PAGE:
One's experience of reading is always intensely personal.
Some folks like to read with music on, or the television on, or with a cat curled up in their lap. Other folks prefer to read without any distractions whatsoever.
Some folks have no problem holding a book in one hand while they cling to a subway strap with the other hand. Not only can they read without missing their subway stop, they can instantly pick up where they left off if they are jostled by other passengers. Other folks would never, ever, consider trying to read while standing up on a subway.
Some folks can read in public libraries while nearby patrons are engaged in spirited conversation. Others are more likely to seek out a quiet reading room.
Some folks prefer to collect hardbacks (especially if they are collecting for the long-term), but prefer to read paperbacks. Or they may prefer to read hardbacks, but not above a certain size (books larger than octavo may be too weighty or cumbersome for the environment in which they are reading). [Of course, many books--like Audubon's four-volume double-elephant folio, Birds of America, or Bruce Rogers' Oxford Lectern Bible--never were intended for casual reading:]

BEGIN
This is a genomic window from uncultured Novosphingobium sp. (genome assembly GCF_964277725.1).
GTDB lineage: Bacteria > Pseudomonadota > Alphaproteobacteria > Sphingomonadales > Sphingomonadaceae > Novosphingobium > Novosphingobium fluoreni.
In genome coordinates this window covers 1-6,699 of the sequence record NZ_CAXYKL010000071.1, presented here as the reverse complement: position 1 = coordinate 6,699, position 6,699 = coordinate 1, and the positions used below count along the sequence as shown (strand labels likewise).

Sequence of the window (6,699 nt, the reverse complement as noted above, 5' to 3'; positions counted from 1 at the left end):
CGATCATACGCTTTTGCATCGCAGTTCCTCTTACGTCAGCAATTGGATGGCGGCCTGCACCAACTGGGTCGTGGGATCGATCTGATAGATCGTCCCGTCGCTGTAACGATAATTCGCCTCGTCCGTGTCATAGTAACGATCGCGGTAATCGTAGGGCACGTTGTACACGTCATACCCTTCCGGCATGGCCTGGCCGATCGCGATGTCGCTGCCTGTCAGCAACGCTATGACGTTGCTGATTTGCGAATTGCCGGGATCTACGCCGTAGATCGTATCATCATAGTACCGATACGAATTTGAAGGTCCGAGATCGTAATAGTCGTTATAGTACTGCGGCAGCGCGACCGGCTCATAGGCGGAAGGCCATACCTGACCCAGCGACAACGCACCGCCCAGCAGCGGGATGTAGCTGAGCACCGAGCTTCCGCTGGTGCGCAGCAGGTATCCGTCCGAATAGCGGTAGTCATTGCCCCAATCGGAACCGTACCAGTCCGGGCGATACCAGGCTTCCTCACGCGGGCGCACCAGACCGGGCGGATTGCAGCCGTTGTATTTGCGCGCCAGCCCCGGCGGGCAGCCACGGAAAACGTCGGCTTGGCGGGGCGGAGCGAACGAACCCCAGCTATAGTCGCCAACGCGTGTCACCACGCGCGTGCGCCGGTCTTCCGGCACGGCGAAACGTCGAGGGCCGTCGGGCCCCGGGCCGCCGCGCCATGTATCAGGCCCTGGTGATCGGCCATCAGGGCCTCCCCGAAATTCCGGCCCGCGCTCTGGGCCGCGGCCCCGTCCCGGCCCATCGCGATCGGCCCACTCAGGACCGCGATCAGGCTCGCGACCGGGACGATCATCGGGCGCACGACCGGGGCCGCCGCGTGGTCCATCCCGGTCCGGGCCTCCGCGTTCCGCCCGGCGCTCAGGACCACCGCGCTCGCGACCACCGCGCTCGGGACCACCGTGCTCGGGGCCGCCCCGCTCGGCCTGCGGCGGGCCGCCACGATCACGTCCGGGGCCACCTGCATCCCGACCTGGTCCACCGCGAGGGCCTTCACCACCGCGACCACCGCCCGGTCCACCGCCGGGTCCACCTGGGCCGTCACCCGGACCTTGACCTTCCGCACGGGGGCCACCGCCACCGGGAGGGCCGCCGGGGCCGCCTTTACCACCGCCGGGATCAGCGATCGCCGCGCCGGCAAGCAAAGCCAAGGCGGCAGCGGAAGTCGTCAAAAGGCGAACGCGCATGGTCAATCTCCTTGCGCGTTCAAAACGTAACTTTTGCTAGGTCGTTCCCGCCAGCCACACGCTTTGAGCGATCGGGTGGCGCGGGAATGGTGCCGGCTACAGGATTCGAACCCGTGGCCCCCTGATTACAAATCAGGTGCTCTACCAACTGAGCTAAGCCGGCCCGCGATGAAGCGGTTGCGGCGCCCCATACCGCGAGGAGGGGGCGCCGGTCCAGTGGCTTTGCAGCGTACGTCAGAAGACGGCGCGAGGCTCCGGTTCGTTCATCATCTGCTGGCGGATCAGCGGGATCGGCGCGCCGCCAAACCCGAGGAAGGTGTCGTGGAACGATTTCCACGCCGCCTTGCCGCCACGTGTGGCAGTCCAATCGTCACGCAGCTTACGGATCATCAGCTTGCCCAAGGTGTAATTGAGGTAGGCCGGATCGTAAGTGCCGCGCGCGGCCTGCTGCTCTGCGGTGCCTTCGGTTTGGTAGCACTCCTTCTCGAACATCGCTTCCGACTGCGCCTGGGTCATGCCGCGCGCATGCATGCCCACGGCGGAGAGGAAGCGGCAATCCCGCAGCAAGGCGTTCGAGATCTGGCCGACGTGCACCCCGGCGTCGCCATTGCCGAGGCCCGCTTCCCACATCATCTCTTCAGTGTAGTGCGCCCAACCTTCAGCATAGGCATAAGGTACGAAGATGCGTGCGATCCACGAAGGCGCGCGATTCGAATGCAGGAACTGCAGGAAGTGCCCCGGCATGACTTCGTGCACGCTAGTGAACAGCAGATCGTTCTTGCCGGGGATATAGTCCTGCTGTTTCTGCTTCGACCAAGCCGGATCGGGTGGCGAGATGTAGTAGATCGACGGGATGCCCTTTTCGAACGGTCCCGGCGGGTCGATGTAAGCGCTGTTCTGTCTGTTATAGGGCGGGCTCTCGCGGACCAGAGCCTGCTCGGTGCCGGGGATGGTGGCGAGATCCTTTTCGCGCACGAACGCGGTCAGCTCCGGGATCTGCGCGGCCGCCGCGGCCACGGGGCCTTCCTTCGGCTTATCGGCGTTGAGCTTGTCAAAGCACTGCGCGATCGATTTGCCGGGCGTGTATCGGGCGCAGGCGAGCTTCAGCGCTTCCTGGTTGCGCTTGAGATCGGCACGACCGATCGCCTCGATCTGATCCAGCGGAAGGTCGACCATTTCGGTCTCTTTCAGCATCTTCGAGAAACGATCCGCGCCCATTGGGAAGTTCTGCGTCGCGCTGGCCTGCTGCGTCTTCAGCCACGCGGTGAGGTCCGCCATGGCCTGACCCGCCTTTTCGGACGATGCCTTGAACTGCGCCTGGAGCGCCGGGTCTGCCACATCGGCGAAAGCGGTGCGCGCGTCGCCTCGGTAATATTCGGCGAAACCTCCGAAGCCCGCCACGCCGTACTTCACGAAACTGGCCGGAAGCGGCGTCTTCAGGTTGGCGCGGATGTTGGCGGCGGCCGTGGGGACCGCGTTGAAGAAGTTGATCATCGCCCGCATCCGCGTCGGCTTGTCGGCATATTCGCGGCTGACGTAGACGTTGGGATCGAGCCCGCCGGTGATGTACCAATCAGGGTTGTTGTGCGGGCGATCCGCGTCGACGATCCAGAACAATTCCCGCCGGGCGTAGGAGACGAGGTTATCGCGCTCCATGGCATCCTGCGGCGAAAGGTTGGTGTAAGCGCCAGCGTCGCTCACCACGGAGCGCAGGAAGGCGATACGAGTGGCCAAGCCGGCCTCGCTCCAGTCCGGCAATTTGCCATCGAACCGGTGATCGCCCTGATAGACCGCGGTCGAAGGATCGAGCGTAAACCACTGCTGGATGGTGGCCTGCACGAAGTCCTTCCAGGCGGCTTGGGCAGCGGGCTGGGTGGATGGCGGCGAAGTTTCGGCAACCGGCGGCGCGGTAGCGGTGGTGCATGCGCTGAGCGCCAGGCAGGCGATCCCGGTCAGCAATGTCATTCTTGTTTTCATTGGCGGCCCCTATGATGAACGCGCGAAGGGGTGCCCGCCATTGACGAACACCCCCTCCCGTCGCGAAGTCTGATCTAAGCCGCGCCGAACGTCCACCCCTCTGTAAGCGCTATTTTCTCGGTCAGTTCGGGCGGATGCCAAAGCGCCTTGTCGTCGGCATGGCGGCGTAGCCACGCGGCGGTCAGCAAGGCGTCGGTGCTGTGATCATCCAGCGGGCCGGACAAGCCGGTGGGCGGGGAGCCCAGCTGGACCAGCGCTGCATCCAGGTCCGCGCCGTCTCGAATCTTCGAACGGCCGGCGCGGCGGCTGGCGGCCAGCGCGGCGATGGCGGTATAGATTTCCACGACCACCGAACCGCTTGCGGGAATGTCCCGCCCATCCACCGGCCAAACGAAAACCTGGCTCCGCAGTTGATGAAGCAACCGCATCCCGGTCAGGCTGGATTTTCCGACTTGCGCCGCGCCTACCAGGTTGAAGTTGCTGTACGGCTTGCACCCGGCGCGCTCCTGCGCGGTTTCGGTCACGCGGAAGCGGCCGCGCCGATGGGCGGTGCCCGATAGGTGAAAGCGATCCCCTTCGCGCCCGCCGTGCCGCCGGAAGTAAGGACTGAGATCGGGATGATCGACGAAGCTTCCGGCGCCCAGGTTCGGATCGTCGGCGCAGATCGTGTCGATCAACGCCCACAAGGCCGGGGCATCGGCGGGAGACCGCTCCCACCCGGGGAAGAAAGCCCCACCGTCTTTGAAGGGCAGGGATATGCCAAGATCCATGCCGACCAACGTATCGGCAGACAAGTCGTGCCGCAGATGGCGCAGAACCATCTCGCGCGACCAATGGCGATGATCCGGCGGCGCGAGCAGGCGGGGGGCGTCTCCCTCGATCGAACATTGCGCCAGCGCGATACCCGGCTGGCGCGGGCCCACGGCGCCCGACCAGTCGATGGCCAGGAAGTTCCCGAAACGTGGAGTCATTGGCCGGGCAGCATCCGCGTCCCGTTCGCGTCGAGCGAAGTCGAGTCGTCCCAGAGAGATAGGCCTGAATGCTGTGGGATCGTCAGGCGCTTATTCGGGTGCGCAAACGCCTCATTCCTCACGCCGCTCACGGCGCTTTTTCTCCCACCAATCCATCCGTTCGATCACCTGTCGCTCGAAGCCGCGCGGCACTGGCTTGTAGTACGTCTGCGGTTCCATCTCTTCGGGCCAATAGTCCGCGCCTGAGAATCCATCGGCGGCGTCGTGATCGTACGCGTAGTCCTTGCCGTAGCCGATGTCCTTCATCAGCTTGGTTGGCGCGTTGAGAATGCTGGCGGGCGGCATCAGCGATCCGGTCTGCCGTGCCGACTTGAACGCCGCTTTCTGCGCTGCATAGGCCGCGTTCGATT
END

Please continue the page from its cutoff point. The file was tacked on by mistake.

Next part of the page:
In short, the reading experience is not just a function of what one is reading, but also where one is reading. For those who have access to such technology, is the experience of reading a Kindle that much different from the experience of reading a book? Here's what some folks have to say about the experience of reading both....
Assuming there is a difference in the reading experience, does it matter in terms of building a private library? What if the books you're reading are not the same as the books you are collecting...?